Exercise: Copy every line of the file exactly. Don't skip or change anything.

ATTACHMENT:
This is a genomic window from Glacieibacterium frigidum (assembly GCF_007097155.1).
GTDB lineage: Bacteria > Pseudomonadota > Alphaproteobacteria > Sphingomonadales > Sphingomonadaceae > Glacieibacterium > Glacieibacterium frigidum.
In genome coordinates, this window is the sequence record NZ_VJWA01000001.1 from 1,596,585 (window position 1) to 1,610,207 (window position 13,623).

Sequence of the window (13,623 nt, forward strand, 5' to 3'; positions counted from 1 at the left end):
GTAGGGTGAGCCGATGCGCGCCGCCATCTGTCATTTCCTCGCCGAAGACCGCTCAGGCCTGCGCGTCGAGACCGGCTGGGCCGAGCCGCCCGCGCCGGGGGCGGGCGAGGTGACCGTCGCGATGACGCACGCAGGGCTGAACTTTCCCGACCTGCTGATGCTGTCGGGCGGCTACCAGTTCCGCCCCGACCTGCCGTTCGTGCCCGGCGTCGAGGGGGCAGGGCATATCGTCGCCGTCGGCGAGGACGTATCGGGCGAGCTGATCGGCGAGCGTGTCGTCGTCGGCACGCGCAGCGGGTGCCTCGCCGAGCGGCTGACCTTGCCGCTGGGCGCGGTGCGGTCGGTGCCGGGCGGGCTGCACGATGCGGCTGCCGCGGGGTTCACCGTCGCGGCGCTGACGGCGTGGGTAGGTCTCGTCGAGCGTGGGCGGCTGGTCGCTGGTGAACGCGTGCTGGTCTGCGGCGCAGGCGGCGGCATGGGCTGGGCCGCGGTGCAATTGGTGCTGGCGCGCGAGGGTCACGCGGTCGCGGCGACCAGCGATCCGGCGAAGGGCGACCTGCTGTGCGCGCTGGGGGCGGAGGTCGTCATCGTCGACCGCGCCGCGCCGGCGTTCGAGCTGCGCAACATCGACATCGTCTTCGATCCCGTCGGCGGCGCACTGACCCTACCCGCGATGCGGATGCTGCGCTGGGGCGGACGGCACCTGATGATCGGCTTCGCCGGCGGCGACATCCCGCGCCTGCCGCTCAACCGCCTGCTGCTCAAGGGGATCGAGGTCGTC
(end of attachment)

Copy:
This is a genomic window from Glacieibacterium frigidum (assembly GCF_007097155.1).
GTDB lineage: Bacteria > Pseudomonadota > Alphaproteobacteria > Sphingomonadales > Sphingomonadaceae > Glacieibacterium > Glacieibacterium frigidum.
In genome coordinates, this window is the sequence record NZ_VJWA01000001.1 from 1,596,585 (window position 1) to 1,610,207 (window position 13,623).

Sequence of the window (13,623 nt, forward strand, 5' to 3'; positions counted from 1 at the left end):
GTAGGGTGAGCCGATGCGCGCCGCCATCTGTCATTTCCTCGCCGAAGACCGCTCAGGCCTGCGCGTCGAGACCGGCTGGGCCGAGCCGCCCGCGCCGGGGGCGGGCGAGGTGACCGTCGCGATGACGCACGCAGGGCTGAACTTTCCCGACCTGCTGATGCTGTCGGGCGGCTACCAGTTCCGCCCCGACCTGCCGTTCGTGCCCGGCGTCGAGGGGGCAGGGCATATCGTCGCCGTCGGCGAGGACGTATCGGGCGAGCTGATCGGCGAGCGTGTCGTCGTCGGCACGCGCAGCGGGTGCCTCGCCGAGCGGCTGACCTTGCCGCTGGGCGCGGTGCGGTCGGTGCCGGGCGGGCTGCACGATGCGGCTGCCGCGGGGTTCACCGTCGCGGCGCTGACGGCGTGGGTAGGTCTCGTCGAGCGTGGGCGGCTGGTCGCTGGTGAACGCGTGCTGGTCTGCGGCGCAGGCGGCGGCATGGGCTGGGCCGCGGTGCAATTGGTGCTGGCGCGCGAGGGTCACGCGGTCGCGGCGACCAGCGATCCGGCGAAGGGCGACCTGCTGTGCGCGCTGGGGGCGGAGGTCGTCATCGTCGACCGCGCCGCGCCGGCGTTCGAGCTGCGCAACATCGACATCGTCTTCGATCCCGTCGGCGGCGCACTGACCCTACCCGCGATGCGGATGCTGCGCTGGGGCGGACGGCACCTGATGATCGGCTTCGCCGGCGGCGACATCCCGCGCCTGCCGCTCAACCGCCTGCTGCTCAAGGGGATCGAGGTCGTC